Foil dryer transition ducts are allowed by code and by some clothes dryer manufacturers. This seems to be a frequent topic of discussion and confusion amongst home inspectors, so I'm going to shed some light on the topic. First, let's define what a dryer transition duct is.
A dryer transition duct is a flexible section of duct that can be used to connect a clothes dryer to the duct. The duct itself must consist of rigid metal.
What the code says about foil dryer ducts
The building code is actually silent on the type of material that may be used for a dryer transition duct. The code simply says that dryer transition ducts must be UL 2158A listed. They leave it up to UL to figure out what passes muster and what doesn't.
The building code also requires clothes dryers to be installed according to the manufacturer's installation instructions, in accordance with section 304.1 of the Minnesota Mechanical Code. This section corresponds to section M1307.1 in the 2018 IRC for people in other parts of the country.
If you stop by any home improvement store, you'll find that the products sold as dryer transitions ducts are mostly UL 2158A listed. Not all of them, but most of them. I have a bunch of comparison photos in my blog post on dryer duct safety.
What manufacturers say about foil dryer ducts
Clothes dryer manufacturers are surprisingly inconsistent with their requirements for dryer transition ducts. The following manufacturers do not allow dryer transition ducts that are made from foil, regardless of whether the duct is UL2158A or not:
Kenmore and LG aren't clear. In the same manual, they gave conflicting advice. Kenmore said If a flexible metal (foil type) duct is installed, it must be of a specific type identified by the appliance manufacturer as suitable for use with clothes dryers. So they're allowed, right? Not so fast. They also go on to say Check your vent to make sure it is rigid or semi-rigid metal ducting. If your venting is plastic or flexible foil, have it replaced before using the dryer.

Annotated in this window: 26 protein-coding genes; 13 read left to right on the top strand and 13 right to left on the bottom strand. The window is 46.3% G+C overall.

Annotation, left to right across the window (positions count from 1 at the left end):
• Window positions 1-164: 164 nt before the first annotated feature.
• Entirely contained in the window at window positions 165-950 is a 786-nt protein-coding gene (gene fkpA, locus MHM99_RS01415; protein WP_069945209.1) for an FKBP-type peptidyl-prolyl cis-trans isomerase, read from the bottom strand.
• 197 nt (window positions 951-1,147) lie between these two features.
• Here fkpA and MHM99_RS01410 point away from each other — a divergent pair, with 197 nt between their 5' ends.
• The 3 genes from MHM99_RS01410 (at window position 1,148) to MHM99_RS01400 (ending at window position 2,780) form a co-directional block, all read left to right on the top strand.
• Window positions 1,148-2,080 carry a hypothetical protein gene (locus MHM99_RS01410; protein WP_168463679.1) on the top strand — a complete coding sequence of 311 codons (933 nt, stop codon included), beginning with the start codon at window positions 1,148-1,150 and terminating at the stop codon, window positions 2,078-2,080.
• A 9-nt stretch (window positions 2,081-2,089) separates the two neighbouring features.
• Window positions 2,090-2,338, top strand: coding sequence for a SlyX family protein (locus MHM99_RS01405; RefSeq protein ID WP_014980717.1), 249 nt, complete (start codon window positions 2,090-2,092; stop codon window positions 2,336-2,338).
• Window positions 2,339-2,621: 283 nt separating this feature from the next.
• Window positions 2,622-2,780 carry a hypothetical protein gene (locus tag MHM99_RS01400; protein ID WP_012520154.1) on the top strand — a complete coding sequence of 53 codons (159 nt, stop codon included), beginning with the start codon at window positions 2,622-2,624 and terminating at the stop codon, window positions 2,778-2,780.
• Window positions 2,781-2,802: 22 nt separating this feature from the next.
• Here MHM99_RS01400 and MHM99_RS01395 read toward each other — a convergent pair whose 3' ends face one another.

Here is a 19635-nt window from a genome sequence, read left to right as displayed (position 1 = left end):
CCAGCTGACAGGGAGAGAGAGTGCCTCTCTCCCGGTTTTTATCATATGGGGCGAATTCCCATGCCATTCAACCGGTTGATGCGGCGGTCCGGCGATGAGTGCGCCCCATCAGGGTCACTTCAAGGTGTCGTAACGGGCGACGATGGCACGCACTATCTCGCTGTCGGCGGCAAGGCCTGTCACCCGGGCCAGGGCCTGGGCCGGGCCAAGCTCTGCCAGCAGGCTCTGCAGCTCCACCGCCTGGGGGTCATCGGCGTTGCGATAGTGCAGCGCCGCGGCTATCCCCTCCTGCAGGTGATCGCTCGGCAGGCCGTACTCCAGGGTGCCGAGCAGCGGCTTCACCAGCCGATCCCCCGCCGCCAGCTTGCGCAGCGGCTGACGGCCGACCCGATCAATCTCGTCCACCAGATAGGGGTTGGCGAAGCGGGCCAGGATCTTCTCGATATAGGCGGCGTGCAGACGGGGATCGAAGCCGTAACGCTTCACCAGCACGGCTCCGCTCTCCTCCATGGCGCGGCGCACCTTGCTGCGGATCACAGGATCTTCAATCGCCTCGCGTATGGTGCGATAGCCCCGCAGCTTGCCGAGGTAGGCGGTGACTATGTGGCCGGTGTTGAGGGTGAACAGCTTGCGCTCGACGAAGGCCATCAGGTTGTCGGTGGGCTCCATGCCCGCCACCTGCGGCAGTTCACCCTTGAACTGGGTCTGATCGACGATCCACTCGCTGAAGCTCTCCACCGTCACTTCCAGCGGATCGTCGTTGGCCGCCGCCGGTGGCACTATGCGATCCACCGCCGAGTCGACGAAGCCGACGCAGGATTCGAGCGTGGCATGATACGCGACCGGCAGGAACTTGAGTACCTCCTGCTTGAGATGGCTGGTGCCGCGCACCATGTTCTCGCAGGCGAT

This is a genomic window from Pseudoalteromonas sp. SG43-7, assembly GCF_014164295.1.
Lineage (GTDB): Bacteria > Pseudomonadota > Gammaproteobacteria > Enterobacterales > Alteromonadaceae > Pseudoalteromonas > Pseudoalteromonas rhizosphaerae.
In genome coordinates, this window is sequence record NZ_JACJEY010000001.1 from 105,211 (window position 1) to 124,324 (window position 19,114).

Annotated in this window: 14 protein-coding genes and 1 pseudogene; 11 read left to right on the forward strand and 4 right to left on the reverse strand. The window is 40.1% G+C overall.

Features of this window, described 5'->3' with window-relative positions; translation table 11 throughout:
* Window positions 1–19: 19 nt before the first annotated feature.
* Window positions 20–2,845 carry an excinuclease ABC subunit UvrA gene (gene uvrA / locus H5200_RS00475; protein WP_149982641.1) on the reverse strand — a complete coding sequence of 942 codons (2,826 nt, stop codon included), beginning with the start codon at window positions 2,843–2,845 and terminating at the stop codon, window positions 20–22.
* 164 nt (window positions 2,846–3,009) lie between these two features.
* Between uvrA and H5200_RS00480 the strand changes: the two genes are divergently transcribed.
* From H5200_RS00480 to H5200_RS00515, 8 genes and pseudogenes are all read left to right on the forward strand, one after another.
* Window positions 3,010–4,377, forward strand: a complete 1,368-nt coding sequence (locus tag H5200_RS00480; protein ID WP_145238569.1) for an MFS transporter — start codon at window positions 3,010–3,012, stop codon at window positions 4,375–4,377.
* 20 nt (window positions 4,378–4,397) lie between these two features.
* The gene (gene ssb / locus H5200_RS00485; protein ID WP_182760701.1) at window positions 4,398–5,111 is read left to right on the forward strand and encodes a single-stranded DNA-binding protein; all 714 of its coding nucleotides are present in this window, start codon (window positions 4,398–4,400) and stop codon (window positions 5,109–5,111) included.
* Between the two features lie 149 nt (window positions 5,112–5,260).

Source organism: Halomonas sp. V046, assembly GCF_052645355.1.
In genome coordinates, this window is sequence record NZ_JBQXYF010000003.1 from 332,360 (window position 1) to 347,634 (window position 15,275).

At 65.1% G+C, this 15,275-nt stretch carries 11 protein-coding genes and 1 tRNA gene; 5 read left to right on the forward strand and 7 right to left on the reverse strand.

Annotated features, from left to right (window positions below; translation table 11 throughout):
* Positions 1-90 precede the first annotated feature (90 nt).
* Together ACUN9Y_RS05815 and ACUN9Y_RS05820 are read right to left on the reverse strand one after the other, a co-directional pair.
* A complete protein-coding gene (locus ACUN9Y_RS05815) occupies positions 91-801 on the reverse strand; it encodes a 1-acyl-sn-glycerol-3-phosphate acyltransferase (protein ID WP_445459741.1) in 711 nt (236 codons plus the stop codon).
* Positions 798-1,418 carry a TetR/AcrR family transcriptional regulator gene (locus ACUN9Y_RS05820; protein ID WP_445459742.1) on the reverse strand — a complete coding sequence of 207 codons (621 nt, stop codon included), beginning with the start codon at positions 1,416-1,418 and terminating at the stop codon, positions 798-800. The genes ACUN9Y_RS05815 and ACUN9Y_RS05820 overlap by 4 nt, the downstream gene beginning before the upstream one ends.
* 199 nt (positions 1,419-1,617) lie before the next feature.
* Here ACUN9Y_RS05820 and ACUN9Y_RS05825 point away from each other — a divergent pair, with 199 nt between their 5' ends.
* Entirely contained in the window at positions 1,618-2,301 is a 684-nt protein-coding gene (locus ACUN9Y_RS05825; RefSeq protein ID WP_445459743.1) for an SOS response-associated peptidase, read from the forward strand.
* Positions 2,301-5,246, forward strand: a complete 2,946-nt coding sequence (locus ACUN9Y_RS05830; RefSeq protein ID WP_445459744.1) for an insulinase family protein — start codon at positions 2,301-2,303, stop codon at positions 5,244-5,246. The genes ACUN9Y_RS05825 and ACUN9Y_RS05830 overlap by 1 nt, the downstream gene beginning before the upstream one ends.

LG says To reduce the risk of fire, DO NOT exhaust the dryer with plastic or thin foil ducting, but then goes on to say In the United States, only those foil-type flexible ducts, if any, specifically identified for use with the appliance by the manufacturer and that comply with the Outline for Clothes Dryer Transition Duct, Subject 2158A, shall be used. So maybe it's cool. I'm not sure.
Similar advice is given by Samsung, Hotpoint, and GE. The crazy thing about GE, however, is how specific they get with their advice. They say the following: In special installations, it may be necessary to connect the dryer to the home exhaust vent using flexible metal (foil-type) transition duct. UL–LISTED universal flexible dryer transition duct (GE parts – PM8X73 or WX8X73) may be used ONLY in installations where rigid metal or flexible metal transition ducting cannot be used AND where a 4” diameter can be maintained throughout the entire length of the transition duct.
What's even crazier about GE is that they re-sell DryerFlex under the GE name (https://dryerflex.com/), but they don't list it as an acceptable material in their installation manuals! Let me repeat: they put their name on this superior product, but they don't allow it on their own dryers. I think my head is going to explode.
Hey dryer manufacturers, can you please all get on the same page? One standard would really be nice. Thank you.
Update 11/18/20: someone was apparently listening. I received an email today from Steven Liebson, CEO of GLV International to clear this matter up. Unbeknownst to me, they’re the company that makes the product for DryerFlex. Here’s the scoop: “This GE product you refer to in your video as a foil duct (polyester plus aluminum combination) above is in fact a 5-layer aluminum product. For this reason, GE defines this product as a flexible metal duct on the box and what is included in their manuals.” So in other words, GE does allow this product, because they don’t consider it a foil duct. They consider it a flexible metal duct. Good to know. Thank you for the information, Mr. Liebson.
So what now?
The bottom line is that foil dryer ducts are allowed by code and some manufacturers. That doesn't mean they're a great product, however. To demonstrate this, I partnered up with the fine folks at Family Handyman to do a video. I'll share that in next week's blog post.